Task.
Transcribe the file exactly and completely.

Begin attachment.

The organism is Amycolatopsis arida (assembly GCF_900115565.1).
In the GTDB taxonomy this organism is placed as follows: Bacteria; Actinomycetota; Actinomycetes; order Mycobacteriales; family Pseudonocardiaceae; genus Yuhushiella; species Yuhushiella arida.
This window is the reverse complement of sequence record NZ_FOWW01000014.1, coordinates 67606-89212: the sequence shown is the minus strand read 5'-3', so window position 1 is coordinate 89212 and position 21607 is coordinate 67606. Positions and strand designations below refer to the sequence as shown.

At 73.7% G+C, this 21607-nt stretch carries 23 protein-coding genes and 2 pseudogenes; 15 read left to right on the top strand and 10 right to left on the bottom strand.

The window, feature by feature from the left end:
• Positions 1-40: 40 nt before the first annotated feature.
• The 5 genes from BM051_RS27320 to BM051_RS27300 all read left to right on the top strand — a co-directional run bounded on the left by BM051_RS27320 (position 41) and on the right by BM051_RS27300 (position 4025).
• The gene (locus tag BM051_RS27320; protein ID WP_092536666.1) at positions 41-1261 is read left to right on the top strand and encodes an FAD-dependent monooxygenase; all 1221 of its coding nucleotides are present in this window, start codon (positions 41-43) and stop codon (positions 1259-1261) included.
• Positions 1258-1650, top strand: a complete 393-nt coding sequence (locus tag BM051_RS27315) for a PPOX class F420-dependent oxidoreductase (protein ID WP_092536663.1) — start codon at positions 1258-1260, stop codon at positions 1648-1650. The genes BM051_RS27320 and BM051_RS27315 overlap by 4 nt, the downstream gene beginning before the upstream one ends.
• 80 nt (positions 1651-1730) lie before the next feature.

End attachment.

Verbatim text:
The organism is Amycolatopsis arida (assembly GCF_900115565.1).
In the GTDB taxonomy this organism is placed as follows: Bacteria; Actinomycetota; Actinomycetes; order Mycobacteriales; family Pseudonocardiaceae; genus Yuhushiella; species Yuhushiella arida.
This window is the reverse complement of sequence record NZ_FOWW01000014.1, coordinates 67606-89212: the sequence shown is the minus strand read 5'-3', so window position 1 is coordinate 89212 and position 21607 is coordinate 67606. Positions and strand designations below refer to the sequence as shown.

At 73.7% G+C, this 21607-nt stretch carries 23 protein-coding genes and 2 pseudogenes; 15 read left to right on the top strand and 10 right to left on the bottom strand.

The window, feature by feature from the left end:
• Positions 1-40: 40 nt before the first annotated feature.
• The 5 genes from BM051_RS27320 to BM051_RS27300 all read left to right on the top strand — a co-directional run bounded on the left by BM051_RS27320 (position 41) and on the right by BM051_RS27300 (position 4025).
• The gene (locus tag BM051_RS27320; protein ID WP_092536666.1) at positions 41-1261 is read left to right on the top strand and encodes an FAD-dependent monooxygenase; all 1221 of its coding nucleotides are present in this window, start codon (positions 41-43) and stop codon (positions 1259-1261) included.
• Positions 1258-1650, top strand: a complete 393-nt coding sequence (locus tag BM051_RS27315) for a PPOX class F420-dependent oxidoreductase (protein ID WP_092536663.1) — start codon at positions 1258-1260, stop codon at positions 1648-1650. The genes BM051_RS27320 and BM051_RS27315 overlap by 4 nt, the downstream gene beginning before the upstream one ends.
• 80 nt (positions 1651-1730) lie before the next feature.